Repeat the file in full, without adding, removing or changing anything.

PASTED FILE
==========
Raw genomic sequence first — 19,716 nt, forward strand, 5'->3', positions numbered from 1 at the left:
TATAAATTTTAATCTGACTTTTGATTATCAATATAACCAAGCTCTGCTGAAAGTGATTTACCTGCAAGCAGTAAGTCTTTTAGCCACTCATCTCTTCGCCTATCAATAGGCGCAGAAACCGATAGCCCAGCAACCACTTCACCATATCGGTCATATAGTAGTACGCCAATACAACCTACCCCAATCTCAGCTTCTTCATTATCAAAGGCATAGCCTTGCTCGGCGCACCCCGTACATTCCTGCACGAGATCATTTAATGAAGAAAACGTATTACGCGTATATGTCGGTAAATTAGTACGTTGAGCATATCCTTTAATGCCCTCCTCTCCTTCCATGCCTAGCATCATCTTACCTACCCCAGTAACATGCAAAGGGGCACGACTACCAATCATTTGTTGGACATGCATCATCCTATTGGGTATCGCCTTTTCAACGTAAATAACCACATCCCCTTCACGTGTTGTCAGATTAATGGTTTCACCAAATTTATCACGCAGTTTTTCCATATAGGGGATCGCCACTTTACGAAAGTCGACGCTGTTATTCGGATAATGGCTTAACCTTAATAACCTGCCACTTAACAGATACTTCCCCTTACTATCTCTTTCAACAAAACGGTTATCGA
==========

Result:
Raw genomic sequence first — 19,716 nt, forward strand, 5'->3', positions numbered from 1 at the left:
TATAAATTTTAATCTGACTTTTGATTATCAATATAACCAAGCTCTGCTGAAAGTGATTTACCTGCAAGCAGTAAGTCTTTTAGCCACTCATCTCTTCGCCTATCAATAGGCGCAGAAACCGATAGCCCAGCAACCACTTCACCATATCGGTCATATAGTAGTACGCCAATACAACCTACCCCAATCTCAGCTTCTTCATTATCAAAGGCATAGCCTTGCTCGGCGCACCCCGTACATTCCTGCACGAGATCATTTAATGAAGAAAACGTATTACGCGTATATGTCGGTAAATTAGTACGTTGAGCATATCCTTTAATGCCCTCCTCTCCTTCCATGCCTAGCATCATCTTACCTACCCCAGTAACATGCAAAGGGGCACGACTACCAATCATTTGTTGGACATGCATCATCCTATTGGGTATCGCCTTTTCAACGTAAATAACCACATCCCCTTCACGTGTTGTCAGATTAATGGTTTCACCAAATTTATCACGCAGTTTTTCCATATAGGGGATCGCCACTTTACGAAAGTCGACGCTGTTATTCGGATAATGGCTTAACCTTAATAACCTGCCACTTAACAGATACTTCCCCTTACTATCTCTTTCAACAAAACGGTTATCGA